I think Tobia has an important story that is not only relevant, but entertainingly told and highly engaging as well.

Audiobook: The New Farm

by Brent Preston
Read by: Chris Henry Coffey
Support your local independent bookstore: buy it there!
Or listen at Libro.fm
Content:  There’s some swearing, including a handful (6 or so) f-bombs. It’d be in the sociology or gardening section of the bookstore, if we had it. 

To be honest, this is usually the sort of book that my husband would read: the story of a couple of Canadians who got tired of working the office grind and city life, and decided to head out to the country and start an organic farm. I don’t know if that’s something he would like to do, but it’s definitely something he admires. I don’t know what made me pick it up; I suppose I was curious to see what went goes into making a sustainable, small, organic farm work and survive as a business. And I guess it just sounded interesting. 

And it was, for the most part. Preston and his wife Gillian had a super huge learning curve with this farm, and he doesn’t mince words about all the things that went wrong. Or how much money they lost during their first two or three years. He was also pretty frank about how running a small, sustainable, organic farm is a community effort: they started making progress financially when they reached out and found communities to be a part of, and ways to increase their reach. Growing excellent produce isn’t enough (though it’s important); you also need to have ways to reach people, and ways to get help working the farm.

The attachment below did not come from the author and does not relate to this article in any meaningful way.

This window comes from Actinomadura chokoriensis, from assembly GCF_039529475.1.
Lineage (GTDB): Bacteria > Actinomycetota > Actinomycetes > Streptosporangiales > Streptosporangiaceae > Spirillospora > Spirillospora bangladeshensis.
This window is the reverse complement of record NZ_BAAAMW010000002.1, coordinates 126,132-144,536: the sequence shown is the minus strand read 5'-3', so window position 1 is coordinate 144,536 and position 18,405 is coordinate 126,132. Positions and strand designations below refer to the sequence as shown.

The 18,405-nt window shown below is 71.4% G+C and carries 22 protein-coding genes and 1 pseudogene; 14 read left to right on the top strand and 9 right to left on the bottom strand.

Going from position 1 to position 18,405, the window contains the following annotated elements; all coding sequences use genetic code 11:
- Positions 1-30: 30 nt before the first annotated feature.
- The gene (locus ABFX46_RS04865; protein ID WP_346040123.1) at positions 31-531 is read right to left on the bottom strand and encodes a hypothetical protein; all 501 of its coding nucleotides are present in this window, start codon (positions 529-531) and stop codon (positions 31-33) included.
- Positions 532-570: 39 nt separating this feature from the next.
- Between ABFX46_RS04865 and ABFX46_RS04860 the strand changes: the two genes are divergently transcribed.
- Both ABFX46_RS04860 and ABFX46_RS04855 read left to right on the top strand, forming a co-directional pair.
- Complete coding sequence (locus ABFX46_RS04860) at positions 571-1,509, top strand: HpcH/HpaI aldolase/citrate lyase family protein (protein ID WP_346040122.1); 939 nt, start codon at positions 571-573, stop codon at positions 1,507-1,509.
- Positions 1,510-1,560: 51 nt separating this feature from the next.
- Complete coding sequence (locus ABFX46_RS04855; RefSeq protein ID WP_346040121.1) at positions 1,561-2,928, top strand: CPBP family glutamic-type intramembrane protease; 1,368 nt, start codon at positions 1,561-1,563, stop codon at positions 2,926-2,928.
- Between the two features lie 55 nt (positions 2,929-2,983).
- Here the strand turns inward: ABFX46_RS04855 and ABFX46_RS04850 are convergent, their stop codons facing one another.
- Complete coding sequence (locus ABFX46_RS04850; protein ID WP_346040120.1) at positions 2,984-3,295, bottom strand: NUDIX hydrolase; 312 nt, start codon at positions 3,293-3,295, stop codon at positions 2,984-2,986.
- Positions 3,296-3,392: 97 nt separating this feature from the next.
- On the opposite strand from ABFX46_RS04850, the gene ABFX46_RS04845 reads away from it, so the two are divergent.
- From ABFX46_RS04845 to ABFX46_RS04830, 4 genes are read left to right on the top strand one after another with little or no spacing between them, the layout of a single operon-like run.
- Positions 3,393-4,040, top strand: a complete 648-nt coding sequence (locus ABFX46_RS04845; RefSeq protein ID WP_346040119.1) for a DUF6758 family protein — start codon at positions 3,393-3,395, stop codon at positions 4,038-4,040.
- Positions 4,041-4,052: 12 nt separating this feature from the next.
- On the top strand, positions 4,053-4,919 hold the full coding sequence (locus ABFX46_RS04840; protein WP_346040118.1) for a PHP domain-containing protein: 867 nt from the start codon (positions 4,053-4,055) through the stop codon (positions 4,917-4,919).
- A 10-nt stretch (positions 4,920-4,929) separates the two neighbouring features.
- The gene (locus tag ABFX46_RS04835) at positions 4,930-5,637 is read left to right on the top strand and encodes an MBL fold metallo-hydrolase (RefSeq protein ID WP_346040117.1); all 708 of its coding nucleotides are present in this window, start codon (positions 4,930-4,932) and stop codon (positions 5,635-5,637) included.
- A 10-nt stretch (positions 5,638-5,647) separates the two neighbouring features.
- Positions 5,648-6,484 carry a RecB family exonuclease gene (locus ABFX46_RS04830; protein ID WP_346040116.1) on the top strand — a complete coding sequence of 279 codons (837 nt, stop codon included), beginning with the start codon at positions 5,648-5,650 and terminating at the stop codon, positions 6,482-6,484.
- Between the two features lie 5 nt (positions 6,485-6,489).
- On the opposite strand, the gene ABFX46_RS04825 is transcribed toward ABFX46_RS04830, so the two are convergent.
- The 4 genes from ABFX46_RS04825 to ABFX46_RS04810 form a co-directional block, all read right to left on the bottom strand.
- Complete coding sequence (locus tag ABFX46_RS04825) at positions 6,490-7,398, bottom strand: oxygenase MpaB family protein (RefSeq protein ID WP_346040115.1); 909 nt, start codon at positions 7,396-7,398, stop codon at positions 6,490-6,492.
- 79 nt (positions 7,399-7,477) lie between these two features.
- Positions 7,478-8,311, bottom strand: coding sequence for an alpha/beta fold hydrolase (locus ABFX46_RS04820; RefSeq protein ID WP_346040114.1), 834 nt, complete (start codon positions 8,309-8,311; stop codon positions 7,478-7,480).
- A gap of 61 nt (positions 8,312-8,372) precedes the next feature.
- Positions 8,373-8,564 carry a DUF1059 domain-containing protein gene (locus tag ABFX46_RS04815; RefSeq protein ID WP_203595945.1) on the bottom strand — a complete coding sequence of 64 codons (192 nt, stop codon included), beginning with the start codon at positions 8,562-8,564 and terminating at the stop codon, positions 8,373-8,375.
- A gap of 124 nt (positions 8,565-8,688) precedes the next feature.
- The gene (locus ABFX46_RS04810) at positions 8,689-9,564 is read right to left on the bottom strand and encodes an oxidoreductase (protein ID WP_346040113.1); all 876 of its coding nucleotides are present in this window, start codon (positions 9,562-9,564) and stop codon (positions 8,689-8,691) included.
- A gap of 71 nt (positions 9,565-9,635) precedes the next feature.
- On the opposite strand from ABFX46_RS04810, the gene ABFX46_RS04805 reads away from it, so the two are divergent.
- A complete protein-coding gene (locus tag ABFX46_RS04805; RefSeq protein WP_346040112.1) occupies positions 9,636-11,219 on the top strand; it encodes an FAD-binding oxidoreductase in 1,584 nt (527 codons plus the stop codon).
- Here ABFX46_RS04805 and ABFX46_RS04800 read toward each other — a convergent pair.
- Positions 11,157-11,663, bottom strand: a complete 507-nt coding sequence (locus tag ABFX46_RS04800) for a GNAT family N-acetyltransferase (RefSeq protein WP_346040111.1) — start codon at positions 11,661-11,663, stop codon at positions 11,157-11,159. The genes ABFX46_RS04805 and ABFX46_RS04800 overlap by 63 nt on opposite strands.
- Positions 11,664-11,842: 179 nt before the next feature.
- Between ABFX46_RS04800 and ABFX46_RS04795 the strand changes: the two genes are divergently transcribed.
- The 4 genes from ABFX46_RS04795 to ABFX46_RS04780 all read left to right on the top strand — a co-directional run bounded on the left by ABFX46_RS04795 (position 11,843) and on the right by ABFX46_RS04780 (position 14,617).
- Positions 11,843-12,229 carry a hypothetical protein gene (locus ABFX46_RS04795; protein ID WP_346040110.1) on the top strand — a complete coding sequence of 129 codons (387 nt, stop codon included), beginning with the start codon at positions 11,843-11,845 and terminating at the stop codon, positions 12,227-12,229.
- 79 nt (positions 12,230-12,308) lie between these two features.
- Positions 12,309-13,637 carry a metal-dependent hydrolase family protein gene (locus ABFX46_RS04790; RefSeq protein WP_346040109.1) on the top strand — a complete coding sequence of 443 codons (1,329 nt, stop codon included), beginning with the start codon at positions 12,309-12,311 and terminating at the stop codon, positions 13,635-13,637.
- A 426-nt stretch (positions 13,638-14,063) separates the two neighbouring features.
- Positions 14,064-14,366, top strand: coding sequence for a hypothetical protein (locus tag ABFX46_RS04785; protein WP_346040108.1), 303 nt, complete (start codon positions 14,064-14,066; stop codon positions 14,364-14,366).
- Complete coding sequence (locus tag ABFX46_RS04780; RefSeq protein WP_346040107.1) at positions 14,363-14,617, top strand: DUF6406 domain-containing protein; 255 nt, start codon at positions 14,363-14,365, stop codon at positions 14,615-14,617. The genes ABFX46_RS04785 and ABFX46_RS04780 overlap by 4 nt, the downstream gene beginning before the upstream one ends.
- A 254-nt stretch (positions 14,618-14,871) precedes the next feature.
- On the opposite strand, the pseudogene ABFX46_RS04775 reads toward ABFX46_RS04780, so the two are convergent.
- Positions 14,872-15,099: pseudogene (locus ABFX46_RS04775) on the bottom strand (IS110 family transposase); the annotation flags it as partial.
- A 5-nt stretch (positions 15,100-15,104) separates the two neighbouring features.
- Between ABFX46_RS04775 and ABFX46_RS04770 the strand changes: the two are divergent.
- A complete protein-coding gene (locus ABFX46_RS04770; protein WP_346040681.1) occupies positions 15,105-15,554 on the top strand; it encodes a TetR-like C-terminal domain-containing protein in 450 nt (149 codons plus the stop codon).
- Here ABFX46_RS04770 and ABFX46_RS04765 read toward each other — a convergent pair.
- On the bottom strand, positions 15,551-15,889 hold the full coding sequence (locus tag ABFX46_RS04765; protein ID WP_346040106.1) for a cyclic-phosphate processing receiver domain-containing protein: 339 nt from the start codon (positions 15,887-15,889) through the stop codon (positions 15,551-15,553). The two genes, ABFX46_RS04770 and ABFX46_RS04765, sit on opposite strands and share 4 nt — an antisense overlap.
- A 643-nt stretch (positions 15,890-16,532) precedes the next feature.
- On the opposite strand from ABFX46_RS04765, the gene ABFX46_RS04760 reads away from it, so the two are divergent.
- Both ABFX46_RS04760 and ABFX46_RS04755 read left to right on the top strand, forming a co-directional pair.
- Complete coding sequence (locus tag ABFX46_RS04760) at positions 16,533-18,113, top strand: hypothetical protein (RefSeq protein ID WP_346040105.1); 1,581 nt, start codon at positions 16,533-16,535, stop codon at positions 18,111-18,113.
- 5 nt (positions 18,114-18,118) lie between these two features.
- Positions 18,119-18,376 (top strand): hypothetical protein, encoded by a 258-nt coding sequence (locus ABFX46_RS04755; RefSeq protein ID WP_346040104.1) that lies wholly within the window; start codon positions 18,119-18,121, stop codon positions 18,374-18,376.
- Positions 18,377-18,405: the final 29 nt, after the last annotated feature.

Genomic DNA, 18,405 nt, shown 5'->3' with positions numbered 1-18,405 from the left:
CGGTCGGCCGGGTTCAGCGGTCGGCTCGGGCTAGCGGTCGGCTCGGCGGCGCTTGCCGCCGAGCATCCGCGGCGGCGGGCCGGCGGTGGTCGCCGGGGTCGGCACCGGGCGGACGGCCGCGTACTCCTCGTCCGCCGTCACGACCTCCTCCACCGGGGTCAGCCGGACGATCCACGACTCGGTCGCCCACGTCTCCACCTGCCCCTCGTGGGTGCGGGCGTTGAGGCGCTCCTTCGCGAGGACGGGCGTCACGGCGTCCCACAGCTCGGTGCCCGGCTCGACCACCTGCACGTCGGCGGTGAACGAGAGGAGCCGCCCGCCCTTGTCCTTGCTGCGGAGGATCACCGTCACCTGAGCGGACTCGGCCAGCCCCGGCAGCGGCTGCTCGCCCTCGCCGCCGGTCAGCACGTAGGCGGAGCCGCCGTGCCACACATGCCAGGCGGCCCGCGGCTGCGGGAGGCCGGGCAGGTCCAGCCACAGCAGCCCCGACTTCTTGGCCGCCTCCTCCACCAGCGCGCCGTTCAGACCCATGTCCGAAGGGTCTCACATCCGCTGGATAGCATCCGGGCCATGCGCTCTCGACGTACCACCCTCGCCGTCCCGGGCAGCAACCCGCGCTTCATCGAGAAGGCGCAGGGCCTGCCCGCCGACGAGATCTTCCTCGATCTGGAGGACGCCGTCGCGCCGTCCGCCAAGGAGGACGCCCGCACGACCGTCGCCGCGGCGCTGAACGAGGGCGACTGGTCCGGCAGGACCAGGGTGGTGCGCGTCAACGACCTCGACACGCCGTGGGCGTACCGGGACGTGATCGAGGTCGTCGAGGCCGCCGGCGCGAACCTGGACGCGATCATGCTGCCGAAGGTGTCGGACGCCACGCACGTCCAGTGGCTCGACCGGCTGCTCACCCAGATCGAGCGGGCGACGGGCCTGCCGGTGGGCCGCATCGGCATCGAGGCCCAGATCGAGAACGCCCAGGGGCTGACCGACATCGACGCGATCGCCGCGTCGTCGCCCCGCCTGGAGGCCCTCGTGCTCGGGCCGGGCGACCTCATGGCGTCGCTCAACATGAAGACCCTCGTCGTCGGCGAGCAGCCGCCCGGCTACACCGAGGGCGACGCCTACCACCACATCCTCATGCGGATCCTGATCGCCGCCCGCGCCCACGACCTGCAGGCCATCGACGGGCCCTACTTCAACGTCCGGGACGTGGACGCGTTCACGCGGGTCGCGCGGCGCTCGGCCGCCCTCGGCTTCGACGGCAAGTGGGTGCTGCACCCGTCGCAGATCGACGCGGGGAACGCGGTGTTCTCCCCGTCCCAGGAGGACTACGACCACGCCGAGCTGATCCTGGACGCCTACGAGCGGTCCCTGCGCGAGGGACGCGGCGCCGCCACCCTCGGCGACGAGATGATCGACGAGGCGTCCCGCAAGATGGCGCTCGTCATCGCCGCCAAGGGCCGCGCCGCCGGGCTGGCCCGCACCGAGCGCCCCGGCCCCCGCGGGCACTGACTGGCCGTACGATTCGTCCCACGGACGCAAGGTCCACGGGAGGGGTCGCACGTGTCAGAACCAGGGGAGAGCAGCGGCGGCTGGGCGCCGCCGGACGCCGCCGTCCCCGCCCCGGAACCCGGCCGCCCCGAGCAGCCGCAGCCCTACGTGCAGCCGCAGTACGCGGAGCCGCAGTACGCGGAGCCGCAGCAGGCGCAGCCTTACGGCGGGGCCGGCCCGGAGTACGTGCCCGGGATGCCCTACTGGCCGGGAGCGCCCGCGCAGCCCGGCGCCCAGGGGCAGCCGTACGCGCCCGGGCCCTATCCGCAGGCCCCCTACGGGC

I did pick up some good gardening tips, things to help with the soil in our little garden, and things to help with growing plants better. And I did find the narrator entertaining (though I assumed it was the author reading it; I was mildly disappointed when I found out it wasn’t). My only real complaint is that it only went through the first couple of seasons, and it just kind of … ended. That may have been my version of the audiobook, but the narrative just stopped. But, if that’s the only complaint, it’s not that bad. 

American Dialogue

by Joseph Ellis
First sentence: “Self-evident truths are especially alluring because, by definition, no one needs to explain why they are true.”
Support your local independent bookstore: buy it there!
Content: It’s a work of scholarship, even if it’s written for a mass audience. There are footnotes and endnotes, etc. It’s in the history section of the bookstore. 

I picked this one up because I was curious after hearing an interview with Ellis on the New York Time Book Review podcast. I’m not quite sure what it was that he said that made me want to pick it up, but after hearing it, I put it on hold at the library. 

The basic premise is this: Ellis takes a look at four of the American founders — Jefferson, Adams, Madison, and Washington — each through a prism of an issue that is both relevant back then and today. Jefferson gets race; Adams, equality (monetary, not gender); Madison, law; and Washington, war. Ellis dissects each man’s letters (easiest to do with Adams, most difficult with Washington), speeches, and papers, in order to come up with what they were thinking about when they framed the country — from the Declaration to the Constitution, but especially the latter — and what we can learn from that.